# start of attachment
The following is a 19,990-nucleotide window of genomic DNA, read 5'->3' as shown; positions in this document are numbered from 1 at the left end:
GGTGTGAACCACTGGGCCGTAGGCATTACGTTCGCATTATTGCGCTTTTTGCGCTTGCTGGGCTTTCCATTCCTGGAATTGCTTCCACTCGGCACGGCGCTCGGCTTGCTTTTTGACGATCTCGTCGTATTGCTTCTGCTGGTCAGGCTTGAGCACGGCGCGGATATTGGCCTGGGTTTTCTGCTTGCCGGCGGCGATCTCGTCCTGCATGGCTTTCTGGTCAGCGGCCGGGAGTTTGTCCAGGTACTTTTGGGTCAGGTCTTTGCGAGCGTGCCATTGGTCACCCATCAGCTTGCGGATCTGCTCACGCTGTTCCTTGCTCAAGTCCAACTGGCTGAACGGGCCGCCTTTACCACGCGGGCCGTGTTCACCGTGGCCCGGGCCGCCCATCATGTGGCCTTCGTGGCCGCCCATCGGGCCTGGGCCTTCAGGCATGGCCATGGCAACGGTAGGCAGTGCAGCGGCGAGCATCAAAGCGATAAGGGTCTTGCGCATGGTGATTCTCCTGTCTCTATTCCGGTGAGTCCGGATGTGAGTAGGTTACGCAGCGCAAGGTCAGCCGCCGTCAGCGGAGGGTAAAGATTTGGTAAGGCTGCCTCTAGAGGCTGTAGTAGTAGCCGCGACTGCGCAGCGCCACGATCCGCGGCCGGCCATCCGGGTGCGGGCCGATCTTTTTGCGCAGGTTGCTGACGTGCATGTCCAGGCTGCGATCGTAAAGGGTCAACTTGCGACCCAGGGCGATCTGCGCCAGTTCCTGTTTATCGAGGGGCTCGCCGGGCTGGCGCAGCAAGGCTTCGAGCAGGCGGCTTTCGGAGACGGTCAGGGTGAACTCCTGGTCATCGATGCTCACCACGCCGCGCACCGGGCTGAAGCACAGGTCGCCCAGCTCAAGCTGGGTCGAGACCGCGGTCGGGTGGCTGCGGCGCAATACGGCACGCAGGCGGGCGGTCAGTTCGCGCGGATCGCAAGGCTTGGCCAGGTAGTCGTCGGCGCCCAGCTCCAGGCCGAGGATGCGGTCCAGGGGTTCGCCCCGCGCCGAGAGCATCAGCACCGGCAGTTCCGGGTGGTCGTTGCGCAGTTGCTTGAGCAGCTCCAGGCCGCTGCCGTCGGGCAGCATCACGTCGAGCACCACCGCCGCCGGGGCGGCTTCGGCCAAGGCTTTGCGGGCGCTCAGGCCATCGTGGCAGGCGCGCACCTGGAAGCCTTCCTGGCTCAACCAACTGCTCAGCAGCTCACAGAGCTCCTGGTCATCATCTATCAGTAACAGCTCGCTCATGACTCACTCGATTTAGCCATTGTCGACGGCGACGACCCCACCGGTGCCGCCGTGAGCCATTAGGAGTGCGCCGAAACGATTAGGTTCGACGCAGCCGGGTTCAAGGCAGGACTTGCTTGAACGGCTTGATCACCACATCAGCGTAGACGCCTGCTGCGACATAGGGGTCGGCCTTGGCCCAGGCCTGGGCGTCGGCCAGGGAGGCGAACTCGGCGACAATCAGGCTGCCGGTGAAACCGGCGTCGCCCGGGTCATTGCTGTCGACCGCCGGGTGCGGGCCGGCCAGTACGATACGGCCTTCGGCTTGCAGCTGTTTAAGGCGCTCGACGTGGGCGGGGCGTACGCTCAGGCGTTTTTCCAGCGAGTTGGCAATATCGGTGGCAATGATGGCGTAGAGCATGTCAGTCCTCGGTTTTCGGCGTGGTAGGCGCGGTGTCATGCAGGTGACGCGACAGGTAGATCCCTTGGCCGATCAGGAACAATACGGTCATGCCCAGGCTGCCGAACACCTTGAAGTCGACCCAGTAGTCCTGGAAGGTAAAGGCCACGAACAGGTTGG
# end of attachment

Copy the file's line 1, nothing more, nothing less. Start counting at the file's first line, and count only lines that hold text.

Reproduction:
The following is a 19,990-nucleotide window of genomic DNA, read 5'->3' as shown; positions in this document are numbered from 1 at the left end: